I'm Tired of Having to Be a Feminist

Women hold a sign in front of the White House in Washington on March 2, 2013 during an event to commemorate the 100th anniver
Women hold a sign in front of the White House in Washington on March 2, 2013 during an event to commemorate the 100th anniversary of the Suffrage March. On March 3, 1913, on the eve of President Woodrow Wilson’s inauguration, masses of suffragists from many states filled the streets around the US Capitol, White House, and Treasury Building. In 1920, the 72-year struggle ended with the ratification of the 19th Amendment, the 'Susan B. Anthony' Amendment, granting women the vote. AFP PHOTO/Nicholas KAMM (Photo credit should read NICHOLAS KAMM/AFP/Getty Images)

I'm tired of being a feminist. No, that's not quite right. I'm tired of having to be a feminist.

The last few weeks have been a flurry of feminist outrages from Marissa Mayer bringing down the axe on telecommuting at Yahoo! to The Onion calling an Oscar-nominated nine-year-old the c-word for laughs. We're debating the value of Sheryl Sandberg's "Lean In" movement while the Arkansas legislature bans abortion after 12 weeks. We don't have fair pay and it took the House of Representatives an unseemly amount of time to reauthorize the Violence Against Women Act because politicking on issues regarding the health and safety of women is a sure-fire attention getter for media-hungry legislators.

All of which is to say that women are still being treated as a discrete group, a special interest lobby and an unpopular one at that. Women are still considered "other." Women are not citizens in the same way (white) (straight) men are citizens.

Why the hell is that the case?

I'm an American. I was born here, raised here, came into adulthood here. I vote and pay taxes and avail myself of such collective services as I need. There should be no daylight between anyone's attitude toward me and their attitude for my husband who fits the exact same profile.

But there is daylight. No one is urging men to lean in. No one is frolicking on stage singing about what body parts men have revealed on film. No one is debating the impact of telework on men. No one questions whether a man who is physically harmed should be able to access services in the aftermath. No one targets men in their attempts to police sexual acts. No one is legislating access to men's reproductive healthcare out of existence.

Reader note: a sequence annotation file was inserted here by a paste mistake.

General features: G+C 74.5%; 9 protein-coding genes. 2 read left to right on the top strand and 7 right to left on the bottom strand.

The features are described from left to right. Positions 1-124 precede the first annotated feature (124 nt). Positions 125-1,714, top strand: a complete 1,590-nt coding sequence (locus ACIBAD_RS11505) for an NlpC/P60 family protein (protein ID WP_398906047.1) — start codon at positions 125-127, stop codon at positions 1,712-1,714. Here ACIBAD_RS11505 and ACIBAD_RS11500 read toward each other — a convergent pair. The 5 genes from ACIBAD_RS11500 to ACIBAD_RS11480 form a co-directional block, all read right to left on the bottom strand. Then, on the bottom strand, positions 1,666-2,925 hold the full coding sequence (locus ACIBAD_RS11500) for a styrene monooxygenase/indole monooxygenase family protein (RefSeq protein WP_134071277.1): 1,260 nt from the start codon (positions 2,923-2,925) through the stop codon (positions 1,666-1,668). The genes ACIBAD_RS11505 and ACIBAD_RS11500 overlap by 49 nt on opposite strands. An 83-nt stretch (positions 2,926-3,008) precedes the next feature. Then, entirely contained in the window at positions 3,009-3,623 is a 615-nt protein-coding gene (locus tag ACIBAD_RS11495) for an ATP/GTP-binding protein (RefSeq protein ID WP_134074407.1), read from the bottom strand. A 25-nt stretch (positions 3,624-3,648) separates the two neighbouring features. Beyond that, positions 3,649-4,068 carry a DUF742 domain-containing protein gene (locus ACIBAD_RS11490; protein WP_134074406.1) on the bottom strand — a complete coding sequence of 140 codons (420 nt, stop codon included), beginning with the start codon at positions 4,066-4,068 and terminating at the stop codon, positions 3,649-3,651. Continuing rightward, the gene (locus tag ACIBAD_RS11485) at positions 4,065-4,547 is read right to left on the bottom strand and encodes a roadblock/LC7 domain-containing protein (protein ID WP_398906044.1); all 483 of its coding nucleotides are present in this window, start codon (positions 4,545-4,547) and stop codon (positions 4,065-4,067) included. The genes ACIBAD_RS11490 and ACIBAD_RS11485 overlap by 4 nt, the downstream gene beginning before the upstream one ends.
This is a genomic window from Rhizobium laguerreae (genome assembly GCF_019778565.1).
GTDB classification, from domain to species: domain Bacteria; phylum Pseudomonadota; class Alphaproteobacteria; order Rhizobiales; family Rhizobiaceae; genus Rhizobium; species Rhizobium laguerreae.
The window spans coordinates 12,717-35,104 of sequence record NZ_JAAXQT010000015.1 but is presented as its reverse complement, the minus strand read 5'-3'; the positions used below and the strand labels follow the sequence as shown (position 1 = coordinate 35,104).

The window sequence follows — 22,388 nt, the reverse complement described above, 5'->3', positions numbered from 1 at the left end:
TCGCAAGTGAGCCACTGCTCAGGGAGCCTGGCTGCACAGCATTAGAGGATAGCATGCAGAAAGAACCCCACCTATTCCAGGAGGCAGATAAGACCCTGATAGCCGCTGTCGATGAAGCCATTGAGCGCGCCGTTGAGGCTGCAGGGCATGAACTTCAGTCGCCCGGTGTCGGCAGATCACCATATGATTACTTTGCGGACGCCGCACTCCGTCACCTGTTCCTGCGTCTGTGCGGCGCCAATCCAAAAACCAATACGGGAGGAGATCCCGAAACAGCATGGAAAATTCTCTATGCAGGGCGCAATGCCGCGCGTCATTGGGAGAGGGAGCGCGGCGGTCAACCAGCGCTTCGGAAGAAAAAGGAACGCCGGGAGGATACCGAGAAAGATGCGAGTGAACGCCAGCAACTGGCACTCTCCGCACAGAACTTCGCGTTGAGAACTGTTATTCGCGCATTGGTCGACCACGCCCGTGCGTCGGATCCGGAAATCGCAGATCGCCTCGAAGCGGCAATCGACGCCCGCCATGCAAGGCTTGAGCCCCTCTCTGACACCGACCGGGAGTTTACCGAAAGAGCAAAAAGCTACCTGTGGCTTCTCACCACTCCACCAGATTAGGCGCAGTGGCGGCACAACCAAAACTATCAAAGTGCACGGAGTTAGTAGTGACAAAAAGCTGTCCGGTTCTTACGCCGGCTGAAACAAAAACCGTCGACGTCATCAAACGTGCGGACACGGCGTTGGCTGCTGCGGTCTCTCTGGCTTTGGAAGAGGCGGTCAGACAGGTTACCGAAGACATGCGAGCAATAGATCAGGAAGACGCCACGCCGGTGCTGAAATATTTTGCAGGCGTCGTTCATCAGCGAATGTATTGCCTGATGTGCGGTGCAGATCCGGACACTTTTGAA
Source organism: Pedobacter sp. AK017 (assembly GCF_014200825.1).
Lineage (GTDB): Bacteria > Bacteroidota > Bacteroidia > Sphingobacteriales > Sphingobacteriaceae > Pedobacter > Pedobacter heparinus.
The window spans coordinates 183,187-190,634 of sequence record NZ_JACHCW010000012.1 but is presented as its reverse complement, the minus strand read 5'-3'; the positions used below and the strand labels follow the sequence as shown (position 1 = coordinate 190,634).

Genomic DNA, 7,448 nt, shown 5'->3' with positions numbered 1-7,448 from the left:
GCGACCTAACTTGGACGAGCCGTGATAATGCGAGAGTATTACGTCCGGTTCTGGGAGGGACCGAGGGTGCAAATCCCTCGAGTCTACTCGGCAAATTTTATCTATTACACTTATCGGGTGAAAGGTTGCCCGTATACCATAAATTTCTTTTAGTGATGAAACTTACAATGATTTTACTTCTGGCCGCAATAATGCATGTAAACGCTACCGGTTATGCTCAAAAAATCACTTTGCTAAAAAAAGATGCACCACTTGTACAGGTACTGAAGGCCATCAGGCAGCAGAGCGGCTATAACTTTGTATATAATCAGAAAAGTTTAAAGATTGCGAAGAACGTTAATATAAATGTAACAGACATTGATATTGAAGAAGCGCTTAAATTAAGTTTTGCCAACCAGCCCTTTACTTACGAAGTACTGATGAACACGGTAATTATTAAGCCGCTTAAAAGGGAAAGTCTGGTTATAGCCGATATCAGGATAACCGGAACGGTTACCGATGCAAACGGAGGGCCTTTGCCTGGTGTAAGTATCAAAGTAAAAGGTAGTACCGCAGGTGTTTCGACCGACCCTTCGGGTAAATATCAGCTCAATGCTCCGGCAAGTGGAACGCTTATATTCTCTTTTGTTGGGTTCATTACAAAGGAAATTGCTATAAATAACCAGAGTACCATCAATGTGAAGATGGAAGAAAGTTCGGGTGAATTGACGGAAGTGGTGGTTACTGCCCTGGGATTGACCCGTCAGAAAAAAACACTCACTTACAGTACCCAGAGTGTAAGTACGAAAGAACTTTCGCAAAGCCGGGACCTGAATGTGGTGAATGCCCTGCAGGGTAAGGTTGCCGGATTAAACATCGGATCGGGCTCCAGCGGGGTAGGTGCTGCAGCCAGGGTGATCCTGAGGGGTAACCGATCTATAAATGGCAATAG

It's been almost 100 years since women got the right to vote. We are full citizens with all the rights and privileges thereof and yet we're still only valued at 77 cents on the dollar and we're regarded as a strident special interest. I. Am. Sick. Of. It.

I don't want to fight these fights any more. These fights should be finished by now. There should be no need for women to still be struggling for societal approval for going to work, having children, exercising sexual autonomy, seeking success, making art, receiving justice. We are citizens. Our motives do not need questioning. We are simply acting as Americans act.

Here's the deal: feminism and its goals are good for America. If it's good for women it is probably also good for men. The equal treatment of women -- and minorities, and gay people -- does not mean unequal treatment for straight, white men. Equal opportunity means EQUAL OPPORTUNITY. Once your grasp that simple concept, it makes every attempt to marginalize women or any other group seem unpatriotic.

We are not a land of equal opportunity. Not even close. We have institutional barriers to success for minority groups and women that are as deeply entrenched as an iceberg. And so I have to keep being a feminist, chipping away at the ice from the tip down because if I don't do it, it will be left for my daughter to do. That's not what I want for her. I want her to choose her issues based on passion, not self defense. I'll be a feminist so she can simply be an activist.

This post was originally published on The Broad Side.